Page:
“That’s about the size of it.”
“Then why did she tell us he never would have done it?” Leipfold asked. “You know, the more I think about it, the more it seems likely that she really did try to set the wife up.”
“I agree,” Cholmondeley said. “But we still need proof.”
“Yeah?” Leipfold replied. “I might be able to help you with that. I know a guy that we need to talk to. You brought your car, right?”
Cholmondeley had brought his car. It was parked outside on Balcombe Street, and the two men climbed into it and then roared away into the night, with Cholmondeley driving and Leipfold providing directions. He’d already set up the rendezvous, and he led Cholmondeley through the streets to a lock-up in East London. There was a guy waiting outside for them.
“Be careful,” Leipfold said, while they were still in the car and looking out at his contact through the pristine glass of Cholmondeley’s BMW. “You let me do the talking, okay? This guy’s dangerous. Don’t let him know that you’re a cop.”
“It’s a good job I’m not wearing my uniform,” Cholmondeley said, sardonically.
They opened the door and stepped out to talk to the guy, who refused to give them a name. Leipfold showed the man the inside of his wallet and said, “Tell me what you’ve got.”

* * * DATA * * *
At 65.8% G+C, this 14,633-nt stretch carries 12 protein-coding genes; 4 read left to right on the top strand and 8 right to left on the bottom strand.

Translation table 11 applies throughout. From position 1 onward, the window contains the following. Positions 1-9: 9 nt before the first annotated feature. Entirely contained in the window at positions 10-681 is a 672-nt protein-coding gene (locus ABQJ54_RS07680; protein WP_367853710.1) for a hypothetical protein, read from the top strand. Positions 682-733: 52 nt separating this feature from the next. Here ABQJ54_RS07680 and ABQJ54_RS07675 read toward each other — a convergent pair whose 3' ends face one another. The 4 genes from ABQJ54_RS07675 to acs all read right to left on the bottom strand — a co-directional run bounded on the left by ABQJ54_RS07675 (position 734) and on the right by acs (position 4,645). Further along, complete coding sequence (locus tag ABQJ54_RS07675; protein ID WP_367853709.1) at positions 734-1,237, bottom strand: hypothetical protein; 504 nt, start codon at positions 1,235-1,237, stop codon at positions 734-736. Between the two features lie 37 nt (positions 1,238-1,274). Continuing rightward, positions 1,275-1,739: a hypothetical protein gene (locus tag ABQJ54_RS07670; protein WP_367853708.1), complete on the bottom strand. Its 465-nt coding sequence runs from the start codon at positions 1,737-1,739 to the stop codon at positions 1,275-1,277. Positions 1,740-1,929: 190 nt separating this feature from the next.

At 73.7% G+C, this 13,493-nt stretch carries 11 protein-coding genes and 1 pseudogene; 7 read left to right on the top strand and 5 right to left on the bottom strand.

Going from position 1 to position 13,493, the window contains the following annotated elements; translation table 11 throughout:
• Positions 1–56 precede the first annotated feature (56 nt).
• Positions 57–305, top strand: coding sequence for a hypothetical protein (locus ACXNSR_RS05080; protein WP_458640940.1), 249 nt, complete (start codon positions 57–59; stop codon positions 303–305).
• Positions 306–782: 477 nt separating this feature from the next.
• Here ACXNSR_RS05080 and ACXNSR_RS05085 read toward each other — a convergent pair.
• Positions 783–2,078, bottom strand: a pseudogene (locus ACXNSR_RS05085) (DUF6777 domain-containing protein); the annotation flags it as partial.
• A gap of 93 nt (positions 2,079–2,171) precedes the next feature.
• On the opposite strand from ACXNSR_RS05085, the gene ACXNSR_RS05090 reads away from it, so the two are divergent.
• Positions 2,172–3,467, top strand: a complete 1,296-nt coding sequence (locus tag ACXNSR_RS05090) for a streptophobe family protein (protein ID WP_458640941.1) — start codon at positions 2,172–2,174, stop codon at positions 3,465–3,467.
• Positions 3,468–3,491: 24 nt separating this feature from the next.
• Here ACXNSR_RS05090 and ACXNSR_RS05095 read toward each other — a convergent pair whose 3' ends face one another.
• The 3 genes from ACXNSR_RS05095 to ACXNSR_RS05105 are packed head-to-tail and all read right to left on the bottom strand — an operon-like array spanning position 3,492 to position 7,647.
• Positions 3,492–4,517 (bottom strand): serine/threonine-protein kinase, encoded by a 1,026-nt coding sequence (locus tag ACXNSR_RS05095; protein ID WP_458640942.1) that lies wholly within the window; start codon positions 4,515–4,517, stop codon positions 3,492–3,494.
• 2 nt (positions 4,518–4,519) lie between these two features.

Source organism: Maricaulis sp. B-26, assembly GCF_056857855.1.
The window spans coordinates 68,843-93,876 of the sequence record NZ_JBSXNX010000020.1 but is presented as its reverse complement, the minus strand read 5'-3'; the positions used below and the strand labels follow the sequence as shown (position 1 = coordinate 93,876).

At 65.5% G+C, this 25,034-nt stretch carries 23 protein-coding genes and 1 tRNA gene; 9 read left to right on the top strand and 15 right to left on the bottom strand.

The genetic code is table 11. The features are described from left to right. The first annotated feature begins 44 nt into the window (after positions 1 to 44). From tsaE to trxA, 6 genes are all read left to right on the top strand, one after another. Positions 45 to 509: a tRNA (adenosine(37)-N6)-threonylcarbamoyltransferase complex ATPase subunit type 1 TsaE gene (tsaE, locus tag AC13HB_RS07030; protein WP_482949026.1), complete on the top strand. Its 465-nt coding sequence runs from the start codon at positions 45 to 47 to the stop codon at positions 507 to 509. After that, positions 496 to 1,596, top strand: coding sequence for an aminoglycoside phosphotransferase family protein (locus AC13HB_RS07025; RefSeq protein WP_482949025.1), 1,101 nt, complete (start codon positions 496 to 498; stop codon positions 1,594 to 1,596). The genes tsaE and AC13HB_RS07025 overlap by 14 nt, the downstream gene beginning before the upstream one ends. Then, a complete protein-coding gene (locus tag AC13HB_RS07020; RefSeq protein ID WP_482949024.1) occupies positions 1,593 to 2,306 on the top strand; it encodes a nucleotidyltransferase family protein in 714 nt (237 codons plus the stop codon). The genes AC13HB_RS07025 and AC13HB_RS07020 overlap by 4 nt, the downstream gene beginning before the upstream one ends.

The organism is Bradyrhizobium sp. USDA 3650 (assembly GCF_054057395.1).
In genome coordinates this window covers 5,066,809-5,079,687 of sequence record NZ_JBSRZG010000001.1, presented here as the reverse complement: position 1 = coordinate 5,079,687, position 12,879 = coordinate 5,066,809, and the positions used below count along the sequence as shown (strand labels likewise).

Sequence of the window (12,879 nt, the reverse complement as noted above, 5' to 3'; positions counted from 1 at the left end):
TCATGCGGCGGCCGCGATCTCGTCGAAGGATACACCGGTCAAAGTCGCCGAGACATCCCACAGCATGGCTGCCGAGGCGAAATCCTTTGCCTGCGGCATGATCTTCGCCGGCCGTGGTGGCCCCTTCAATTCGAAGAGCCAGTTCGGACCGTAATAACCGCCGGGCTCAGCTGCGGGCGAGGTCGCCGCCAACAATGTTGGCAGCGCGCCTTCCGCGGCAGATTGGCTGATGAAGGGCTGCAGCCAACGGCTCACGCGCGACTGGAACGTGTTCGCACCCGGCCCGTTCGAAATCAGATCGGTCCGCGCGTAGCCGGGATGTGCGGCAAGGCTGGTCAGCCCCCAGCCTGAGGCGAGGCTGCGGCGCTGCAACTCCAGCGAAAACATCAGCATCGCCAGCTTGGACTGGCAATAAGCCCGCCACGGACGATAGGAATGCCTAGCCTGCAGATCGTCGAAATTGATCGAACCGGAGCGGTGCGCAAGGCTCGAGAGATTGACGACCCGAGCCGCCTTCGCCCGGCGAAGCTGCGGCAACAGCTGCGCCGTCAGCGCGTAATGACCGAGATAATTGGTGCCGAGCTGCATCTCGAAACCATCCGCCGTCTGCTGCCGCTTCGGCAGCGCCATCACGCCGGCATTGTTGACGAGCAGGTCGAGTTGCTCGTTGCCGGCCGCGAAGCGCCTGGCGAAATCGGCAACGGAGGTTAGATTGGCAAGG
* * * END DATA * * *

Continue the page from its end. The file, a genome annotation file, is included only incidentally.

“Well,” the guy replied. “It’s like I said on the blower. It weren’t the dead girl what bought the shooter. I sold it to that other one, that one whose photo you showed me.”
Over the next couple of minutes, the man continued to tell his story, prompted by Leipfold when he started to ramble or wander off-topic. The gist of it was that Rita Long had bought the weapon, and the man they met even had a surreptitious video of the deal.
“I use a GoPro inside my jacket,” he said. “It’s inconspicuous but it does the job. I record each sale.”
“Bit of a risk,” Cholmondeley said. “Doesn’t that incriminate you?”
Leipfold glared at him, but his contact didn’t seem to notice. “I guess,” he said. “But it’s good to have some leeway if the cops get hold of me. Plus my clients know not to turn on me. If anything happens to me, their tapes go public. I’m not an idiot.”
“Right,” Leipfold said. “And so you can prove that you sold the gun to Rita Long – and not to Jessica or Anders Beard?”
“I can,” the man said. “If you make it worth my while.”
Leipfold looked over at Cholmondeley. “What do you say?” he asked.
Cholmondeley looked straight back at him. “I need to think about it,” he said.
It was a couple of days later and Leipfold was in a good mood. He finished off the crossword and then turned back to the front page story in The Tribune.
The headline read: Cops Make New Arrest in Beard Murder Case. Leipfold smiled and threw the paper across the room and into the trash.